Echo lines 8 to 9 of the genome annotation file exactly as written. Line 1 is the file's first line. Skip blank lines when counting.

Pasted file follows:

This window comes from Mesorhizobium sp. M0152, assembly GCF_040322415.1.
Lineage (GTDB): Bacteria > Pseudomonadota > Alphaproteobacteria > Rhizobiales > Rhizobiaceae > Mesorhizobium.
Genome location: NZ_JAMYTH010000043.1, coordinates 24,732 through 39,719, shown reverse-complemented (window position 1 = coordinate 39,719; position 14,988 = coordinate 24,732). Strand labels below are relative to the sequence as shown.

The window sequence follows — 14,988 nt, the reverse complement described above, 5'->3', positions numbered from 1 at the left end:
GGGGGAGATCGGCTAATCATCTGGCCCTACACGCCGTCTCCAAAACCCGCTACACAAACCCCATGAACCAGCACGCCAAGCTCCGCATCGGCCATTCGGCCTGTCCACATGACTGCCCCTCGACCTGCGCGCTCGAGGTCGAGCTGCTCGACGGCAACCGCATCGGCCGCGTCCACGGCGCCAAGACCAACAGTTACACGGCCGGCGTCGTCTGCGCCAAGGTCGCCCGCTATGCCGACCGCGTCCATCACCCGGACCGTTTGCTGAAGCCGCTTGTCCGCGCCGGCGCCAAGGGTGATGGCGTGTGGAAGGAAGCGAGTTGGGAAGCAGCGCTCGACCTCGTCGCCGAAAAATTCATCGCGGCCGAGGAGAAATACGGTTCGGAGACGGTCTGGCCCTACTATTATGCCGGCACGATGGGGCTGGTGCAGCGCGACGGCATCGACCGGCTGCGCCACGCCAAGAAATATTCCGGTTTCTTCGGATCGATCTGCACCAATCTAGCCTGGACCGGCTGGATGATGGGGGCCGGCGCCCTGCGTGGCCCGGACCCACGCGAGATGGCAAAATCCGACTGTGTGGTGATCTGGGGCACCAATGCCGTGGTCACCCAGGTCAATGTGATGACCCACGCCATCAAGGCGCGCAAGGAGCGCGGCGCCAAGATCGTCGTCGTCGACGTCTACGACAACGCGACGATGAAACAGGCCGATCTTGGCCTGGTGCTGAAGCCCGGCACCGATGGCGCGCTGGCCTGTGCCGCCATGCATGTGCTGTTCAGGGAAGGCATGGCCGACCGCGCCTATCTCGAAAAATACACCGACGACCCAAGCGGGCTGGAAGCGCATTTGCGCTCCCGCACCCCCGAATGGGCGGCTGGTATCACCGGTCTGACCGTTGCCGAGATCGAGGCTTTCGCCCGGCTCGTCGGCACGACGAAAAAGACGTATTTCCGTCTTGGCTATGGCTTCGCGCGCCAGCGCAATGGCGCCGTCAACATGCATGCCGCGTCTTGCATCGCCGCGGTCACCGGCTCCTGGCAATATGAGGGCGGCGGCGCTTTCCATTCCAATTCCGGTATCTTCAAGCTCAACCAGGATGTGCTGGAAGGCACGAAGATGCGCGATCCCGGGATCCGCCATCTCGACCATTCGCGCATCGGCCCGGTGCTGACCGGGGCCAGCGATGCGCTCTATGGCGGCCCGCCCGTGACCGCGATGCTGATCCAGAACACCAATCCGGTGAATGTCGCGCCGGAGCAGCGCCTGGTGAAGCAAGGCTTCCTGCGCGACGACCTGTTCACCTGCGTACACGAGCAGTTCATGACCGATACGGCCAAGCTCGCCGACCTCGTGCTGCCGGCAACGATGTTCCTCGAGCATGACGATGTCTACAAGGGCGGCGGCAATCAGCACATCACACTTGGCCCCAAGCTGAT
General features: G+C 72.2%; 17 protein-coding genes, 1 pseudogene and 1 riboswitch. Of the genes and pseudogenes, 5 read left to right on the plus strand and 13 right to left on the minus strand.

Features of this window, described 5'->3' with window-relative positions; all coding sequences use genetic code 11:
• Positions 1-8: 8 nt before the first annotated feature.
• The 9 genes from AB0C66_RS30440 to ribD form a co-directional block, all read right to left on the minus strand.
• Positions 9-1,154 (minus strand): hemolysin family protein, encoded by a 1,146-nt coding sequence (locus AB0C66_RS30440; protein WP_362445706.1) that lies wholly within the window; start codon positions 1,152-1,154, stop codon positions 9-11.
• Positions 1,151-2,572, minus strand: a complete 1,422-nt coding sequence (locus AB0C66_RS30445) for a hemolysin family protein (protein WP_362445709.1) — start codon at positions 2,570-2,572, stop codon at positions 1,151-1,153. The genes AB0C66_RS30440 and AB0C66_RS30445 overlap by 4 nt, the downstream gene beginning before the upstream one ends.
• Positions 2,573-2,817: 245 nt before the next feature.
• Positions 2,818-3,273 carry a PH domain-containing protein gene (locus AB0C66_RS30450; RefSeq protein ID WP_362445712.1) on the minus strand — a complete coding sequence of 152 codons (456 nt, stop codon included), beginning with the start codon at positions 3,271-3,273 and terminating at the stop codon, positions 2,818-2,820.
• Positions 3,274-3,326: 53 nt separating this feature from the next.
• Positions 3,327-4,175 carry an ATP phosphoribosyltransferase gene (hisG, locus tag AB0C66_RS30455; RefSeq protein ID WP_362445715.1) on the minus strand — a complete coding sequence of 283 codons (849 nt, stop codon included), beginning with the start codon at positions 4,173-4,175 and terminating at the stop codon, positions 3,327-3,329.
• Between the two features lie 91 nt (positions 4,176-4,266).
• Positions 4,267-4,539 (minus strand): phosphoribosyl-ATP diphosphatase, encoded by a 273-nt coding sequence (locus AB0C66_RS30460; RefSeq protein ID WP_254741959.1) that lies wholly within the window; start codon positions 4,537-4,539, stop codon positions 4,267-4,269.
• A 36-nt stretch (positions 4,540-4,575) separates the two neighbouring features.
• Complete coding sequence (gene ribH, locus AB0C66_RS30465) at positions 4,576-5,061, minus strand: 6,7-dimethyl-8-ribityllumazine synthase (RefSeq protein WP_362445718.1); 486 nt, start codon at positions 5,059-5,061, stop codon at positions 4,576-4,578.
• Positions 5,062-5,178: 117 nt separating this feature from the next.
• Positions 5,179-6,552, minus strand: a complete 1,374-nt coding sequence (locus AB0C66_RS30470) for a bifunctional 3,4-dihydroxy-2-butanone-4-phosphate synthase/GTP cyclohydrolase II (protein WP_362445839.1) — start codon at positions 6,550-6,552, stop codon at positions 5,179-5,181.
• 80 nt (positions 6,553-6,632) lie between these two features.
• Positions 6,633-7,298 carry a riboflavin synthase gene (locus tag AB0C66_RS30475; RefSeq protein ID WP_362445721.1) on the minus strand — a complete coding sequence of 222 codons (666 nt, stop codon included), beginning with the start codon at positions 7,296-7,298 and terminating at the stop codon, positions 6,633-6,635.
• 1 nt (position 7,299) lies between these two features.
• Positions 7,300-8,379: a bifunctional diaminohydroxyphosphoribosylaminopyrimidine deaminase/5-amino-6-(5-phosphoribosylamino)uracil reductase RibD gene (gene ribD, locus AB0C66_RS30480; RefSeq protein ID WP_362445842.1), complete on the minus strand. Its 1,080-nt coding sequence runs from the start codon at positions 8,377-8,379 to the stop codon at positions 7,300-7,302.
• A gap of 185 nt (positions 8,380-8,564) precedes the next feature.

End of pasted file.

• Positions 1-8: 8 nt before the first annotated feature.
• The 9 genes from AB0C66_RS30440 to ribD form a co-directional block, all read right to left on the minus strand.